Lt Gen Singh was also a senior research fellow at the Institute of Defense Studies and Analyses (IDSA), New Delhi, and at the S. Rajaratanam School of International Studies (RSIS) in Singapore.

A prolific writer, Lt Gen Singh has published several essays and papers. His book titled ‘Establishing India’s Military Readiness Concerns and Strategy’ is awaiting publication.

Meanwhile, on the eve of Saturday’s border talks, Easternlink has reports of a fresh stand-off from Chumar in Ladakh, the site of many face-offs in the past.
“Chinese soldiers have moved forward and are now in close proximity of the Indian post there,” said an officer in the sector. “Their build-up is considerable.”
But he was not willing to provide more details, saying ” We are all looking forward to the June 6 talks” between 14th Corp Commander Lt Gen Harinder Singh and his counterpart in the Southern Xinjiang military district.
32.67*N, 78.56*E is the grid reference of the stand-off area.
Senior officers now admit that the Chinese intrusions in the area of  Pangong Tso, Hot Springs and Galwan riverare considerable, something that Defence Minister Rajnath Singh admitted when he said “Kafi bhari sankhya me aaye gain.” (they have come in big numbers) .  The intrusions are deep and threaten Indian forward posts.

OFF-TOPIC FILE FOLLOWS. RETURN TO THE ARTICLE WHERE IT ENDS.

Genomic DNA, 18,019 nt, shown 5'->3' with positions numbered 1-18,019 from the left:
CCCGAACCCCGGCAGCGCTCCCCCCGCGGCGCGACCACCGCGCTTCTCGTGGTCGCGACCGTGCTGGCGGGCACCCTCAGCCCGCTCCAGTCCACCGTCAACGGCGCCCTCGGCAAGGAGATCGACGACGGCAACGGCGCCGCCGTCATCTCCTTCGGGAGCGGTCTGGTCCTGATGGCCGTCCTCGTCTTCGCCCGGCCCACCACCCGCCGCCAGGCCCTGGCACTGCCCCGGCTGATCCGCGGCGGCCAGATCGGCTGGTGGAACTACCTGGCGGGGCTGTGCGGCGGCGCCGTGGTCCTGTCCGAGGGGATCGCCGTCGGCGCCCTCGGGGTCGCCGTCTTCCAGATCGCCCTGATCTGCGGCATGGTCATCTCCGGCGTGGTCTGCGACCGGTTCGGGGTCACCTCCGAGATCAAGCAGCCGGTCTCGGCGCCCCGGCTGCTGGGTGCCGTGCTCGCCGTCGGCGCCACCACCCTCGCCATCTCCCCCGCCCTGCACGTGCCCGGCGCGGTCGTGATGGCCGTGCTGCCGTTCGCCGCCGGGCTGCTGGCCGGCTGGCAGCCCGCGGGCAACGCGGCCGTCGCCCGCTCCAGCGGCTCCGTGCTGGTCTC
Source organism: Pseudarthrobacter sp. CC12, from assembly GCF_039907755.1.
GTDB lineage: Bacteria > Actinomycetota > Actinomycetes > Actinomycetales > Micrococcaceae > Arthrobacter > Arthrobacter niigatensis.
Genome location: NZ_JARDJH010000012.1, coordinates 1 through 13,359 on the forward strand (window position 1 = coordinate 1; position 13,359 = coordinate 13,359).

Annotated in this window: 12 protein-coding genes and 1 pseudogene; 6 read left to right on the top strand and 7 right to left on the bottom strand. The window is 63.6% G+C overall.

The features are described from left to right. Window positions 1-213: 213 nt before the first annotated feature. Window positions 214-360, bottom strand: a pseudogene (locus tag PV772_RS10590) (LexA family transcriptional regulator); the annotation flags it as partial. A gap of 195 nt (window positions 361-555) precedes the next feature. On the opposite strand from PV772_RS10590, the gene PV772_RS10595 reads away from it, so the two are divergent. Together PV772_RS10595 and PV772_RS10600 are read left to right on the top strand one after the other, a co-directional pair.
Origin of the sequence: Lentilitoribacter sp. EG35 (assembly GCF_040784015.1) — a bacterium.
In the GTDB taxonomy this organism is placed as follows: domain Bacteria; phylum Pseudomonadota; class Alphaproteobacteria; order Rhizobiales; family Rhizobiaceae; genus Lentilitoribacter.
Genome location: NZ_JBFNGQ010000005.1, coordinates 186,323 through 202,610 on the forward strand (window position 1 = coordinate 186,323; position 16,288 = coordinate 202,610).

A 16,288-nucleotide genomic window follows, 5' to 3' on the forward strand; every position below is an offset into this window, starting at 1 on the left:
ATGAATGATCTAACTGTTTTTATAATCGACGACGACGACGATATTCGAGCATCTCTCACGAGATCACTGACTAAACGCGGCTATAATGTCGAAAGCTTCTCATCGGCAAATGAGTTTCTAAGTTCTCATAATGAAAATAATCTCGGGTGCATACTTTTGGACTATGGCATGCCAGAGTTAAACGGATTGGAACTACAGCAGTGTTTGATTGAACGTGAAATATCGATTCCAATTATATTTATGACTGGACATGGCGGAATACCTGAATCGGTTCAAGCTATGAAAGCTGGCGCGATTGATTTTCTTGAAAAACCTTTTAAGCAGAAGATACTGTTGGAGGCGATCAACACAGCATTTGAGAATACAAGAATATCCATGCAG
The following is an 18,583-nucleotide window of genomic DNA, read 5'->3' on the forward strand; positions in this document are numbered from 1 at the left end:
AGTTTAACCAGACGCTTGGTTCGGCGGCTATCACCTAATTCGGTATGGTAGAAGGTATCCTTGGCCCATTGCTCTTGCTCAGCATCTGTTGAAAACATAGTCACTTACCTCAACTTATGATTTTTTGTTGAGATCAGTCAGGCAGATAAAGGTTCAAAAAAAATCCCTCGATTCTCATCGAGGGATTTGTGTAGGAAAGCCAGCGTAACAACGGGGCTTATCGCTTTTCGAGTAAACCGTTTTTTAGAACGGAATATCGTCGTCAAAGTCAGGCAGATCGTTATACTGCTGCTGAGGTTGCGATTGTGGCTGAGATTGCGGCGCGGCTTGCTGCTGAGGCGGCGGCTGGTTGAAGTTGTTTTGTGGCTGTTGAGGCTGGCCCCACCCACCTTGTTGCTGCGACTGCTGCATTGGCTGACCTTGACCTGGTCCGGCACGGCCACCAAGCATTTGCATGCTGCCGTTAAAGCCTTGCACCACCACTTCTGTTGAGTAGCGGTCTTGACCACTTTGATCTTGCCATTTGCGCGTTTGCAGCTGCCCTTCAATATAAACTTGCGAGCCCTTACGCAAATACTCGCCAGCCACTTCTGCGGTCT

” Having seized the initiative by securing approximately 40-60 square km of Indian territory in three different areas, China will be negotiating from a position of strength and will try to impose unacceptable conditions–no further development of border infrastructure on the Indian side–to restore status quo on its own terms. If diplomacy fails, China has come prepared for a border skirmish or a limited war,” said former Northern Army commander Lt Gen H S Panag. 

” India’s task is cut out. It has to ensure that status quo ante 1 April, 2020 prevails for quasi sanctification of the “un-demarcated” LAC, so that China does not advance similar claims in future to gain tactical advantage and embarrass/humiliate India at will,” Panag wrote in the PRINT website. ” If it cannot be done diplomatically, then it must be done by force. However, rather than evolving a clear strategy and broadly sharing it with the nation, the Narendra Modi government and the military have gone into ‘denial’ about any loss of territory, attributing the present situation to differing perceptions about the LAC.”
He rubbished some journalists and activists “who are also busy peddling their interpretation of the alignment of the LAC to prove that no territory has been seized by China.”
” A perception is being built for diplomatic acquiescence. What else does China want? We are playing into its hands,” Panag wrote in a direct attack at those trying to play down the intrusions for political reasons.
Another former major-general Gaganjit Singh who has commanded mountain divisions on the China border said “the intrusions are very deep and someone was obviously sleeping for long.”

“How could they come this far? Now we can do nothing, can we fight and throw them out from they have dug in, very difficult. Talks will fail, only if we have some bargain somewhere else could be a push for a deal, but I doubt if we have such plans. Now We have to be careful of Arunachal Pradesh also,” Gaganjit Singh told Easternlink.